Earlier in his four-day trip, Biden met in Northern Ireland with leaders marking the 25th Anniversary of the Good Friday agreement that ended sectarian violence. In Ireland, he addressed the Irish parliament, watched Gaelic sports with Irish Prime Minister Leo Varadkar, and saw the widow of his favorite poet, Seamus Heaney. He also coincidentally met the priest who gave last rites to his late son, Beau. And he was loaded down with gifts, including a signed poetry book and a brick from his ancestral home.
“He can feel the love in a way that’s hard to do at home,” presidential historian Douglas Brinkley said. “There’s something about an American president being in your country that makes a nation’s press and public go gaga.”
“With the exception of the pope, the American president is usually the most coveted global figure,” Brinkley said.
Indeed, during Biden’s visit to Warsaw, Poland, in February, thousands of people gathered at the foot of the Royal Castle to hear the president deliver a speech on the eve of the one-year anniversary of Russia’s invasion of Ukraine.
With the castle lit in the colors of the Ukrainian flag behind him, Biden declared to a rapt audience, “Democracies of the world will stand guard over freedom today, tomorrow and forever.” As he exited the stage, he paused one more time to take in the scene, and a man in the audience bellowed out: “You’re our hero!”
When Biden spoke to the Canadian parliament in March, the chamber broke into applause 34 times. In a country in which English and French are spoken, Biden produced a thunderous round of clapping by simply opening his speech with “Bonjour, Canada.”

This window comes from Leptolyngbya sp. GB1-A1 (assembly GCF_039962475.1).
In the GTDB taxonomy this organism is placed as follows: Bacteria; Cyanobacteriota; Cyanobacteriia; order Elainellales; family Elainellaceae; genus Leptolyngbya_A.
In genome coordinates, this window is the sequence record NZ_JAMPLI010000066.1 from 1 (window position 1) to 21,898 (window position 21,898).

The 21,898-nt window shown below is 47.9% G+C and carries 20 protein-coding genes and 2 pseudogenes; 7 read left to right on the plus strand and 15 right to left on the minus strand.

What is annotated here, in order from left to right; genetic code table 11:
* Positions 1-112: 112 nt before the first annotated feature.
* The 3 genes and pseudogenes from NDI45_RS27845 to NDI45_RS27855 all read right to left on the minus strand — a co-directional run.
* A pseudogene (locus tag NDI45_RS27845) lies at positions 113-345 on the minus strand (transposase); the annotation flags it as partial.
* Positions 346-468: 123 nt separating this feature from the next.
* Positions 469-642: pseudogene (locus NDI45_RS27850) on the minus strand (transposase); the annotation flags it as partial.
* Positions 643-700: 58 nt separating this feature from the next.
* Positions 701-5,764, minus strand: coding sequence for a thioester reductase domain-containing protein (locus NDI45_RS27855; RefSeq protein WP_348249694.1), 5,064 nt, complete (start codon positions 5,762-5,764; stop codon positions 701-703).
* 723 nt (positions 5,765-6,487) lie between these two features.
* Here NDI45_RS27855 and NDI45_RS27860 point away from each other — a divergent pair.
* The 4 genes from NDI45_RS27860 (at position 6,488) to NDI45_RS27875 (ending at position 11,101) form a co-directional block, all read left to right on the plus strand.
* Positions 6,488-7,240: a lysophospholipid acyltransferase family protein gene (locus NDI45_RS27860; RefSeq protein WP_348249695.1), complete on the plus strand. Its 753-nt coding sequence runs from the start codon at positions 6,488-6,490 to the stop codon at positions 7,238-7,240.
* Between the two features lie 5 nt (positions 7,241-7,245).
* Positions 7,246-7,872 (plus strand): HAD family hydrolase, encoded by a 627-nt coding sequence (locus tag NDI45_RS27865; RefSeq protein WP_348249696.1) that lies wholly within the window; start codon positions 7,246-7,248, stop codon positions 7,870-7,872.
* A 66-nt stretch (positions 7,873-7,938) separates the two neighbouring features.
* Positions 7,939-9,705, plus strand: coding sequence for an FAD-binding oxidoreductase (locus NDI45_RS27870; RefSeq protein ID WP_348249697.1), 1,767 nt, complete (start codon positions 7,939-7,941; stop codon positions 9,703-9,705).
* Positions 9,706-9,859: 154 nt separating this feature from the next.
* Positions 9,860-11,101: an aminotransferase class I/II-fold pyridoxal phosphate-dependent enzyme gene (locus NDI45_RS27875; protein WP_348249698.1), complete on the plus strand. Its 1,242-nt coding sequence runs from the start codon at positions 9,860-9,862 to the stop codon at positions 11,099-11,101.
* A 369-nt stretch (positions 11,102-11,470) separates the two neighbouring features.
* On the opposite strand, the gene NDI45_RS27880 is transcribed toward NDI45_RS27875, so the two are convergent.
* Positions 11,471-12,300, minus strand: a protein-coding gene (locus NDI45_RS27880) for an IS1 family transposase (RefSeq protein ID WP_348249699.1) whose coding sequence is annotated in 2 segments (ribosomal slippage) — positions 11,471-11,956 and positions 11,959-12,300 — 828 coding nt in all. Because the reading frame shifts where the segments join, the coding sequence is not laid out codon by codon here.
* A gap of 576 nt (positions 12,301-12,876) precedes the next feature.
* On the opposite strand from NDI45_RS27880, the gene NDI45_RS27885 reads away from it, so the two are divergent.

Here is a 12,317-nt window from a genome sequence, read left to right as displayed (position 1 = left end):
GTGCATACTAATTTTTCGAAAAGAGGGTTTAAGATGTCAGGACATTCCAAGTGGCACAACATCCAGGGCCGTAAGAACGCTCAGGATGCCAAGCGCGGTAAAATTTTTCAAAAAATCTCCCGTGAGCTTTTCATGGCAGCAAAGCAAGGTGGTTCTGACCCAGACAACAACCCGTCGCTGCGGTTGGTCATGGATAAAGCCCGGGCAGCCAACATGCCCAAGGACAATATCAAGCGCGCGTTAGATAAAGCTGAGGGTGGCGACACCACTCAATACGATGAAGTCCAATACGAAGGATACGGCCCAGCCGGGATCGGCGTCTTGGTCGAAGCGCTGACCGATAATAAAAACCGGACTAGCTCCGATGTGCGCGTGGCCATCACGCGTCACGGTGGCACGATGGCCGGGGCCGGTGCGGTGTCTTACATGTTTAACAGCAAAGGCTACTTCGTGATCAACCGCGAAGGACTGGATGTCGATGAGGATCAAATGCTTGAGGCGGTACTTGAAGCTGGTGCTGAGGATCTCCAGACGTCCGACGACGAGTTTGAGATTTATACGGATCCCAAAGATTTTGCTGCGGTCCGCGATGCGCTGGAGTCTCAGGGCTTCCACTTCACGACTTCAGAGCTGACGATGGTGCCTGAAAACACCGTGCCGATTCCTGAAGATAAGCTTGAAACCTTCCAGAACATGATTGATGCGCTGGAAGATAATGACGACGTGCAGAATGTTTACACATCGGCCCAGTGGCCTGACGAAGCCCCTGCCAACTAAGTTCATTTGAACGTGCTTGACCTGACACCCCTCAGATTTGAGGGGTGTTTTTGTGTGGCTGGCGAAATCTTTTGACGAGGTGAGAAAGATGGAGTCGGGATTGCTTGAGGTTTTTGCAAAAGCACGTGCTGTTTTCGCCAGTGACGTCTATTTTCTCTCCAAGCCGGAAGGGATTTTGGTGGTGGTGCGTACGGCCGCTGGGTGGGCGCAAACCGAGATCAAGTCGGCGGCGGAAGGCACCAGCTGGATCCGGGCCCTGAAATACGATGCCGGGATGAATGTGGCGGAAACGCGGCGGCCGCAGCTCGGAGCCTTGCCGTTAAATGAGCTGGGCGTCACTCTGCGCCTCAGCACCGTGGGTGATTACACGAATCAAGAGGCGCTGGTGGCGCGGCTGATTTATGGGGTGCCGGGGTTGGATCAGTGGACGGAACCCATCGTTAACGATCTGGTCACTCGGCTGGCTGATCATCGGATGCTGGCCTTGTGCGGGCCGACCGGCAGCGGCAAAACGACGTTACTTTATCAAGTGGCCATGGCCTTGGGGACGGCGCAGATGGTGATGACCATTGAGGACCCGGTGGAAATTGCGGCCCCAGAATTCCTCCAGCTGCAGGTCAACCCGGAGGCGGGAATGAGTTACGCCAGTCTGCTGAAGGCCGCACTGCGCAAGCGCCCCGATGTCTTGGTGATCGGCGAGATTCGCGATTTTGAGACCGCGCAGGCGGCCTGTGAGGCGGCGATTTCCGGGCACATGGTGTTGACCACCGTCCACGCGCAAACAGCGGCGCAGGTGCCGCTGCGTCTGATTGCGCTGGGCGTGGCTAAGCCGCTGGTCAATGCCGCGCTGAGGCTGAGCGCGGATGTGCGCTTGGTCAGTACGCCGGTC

Even in Ireland, though, the acclaim was not universal. The small left-wing party People Before Profit said it would boycott Biden’s speech to parliament because of opposition to U.S. foreign policy in the Middle East and elsewhere.
People Before Profit lawmaker Paul Murphy said the president’s trip was being “treated as a visit by an interesting Irish-American celebrity, as opposed to a visit of the most powerful person in the world who needs to be asked hard questions about the kinds of policies that he is pursuing.”
Biden is far from the only U.S. president to find appreciation abroad that seems more elusive at home.
Bill Clinton found refuge overseas from the investigations pressing in on him at home. In his last year in office, George W. Bush was about as well liked at home as Richard Nixon right before he resigned in scandal, according to the Pew Research Center, but he remained popular in Africa, where he boosted foreign aid and battled the AIDS epidemic.
The Irish response to Biden, though, was overwhelmingly positive for “Cousin Joe,” as many have called him. On his first day, he toured County Louth, pausing at Carlingford Castle, which could well have been the last Irish landmark that Owen Finnegan, his maternal great-great-grandfather, saw before sailing for New York in 1849. As the U.S. president gazed at the sea, thousands cheered to him from the streets below, mixing with the sound of bagpipes that wafted from the green hills.
“I don’t know why the hell my ancestors left here,” Biden said. “It’s beautiful.”
Associated Press writers Aamer Madhani, Chris Megerian, Josh Boak and Zeke Miller in Washington, and Jill Lawless in London contributed to this report.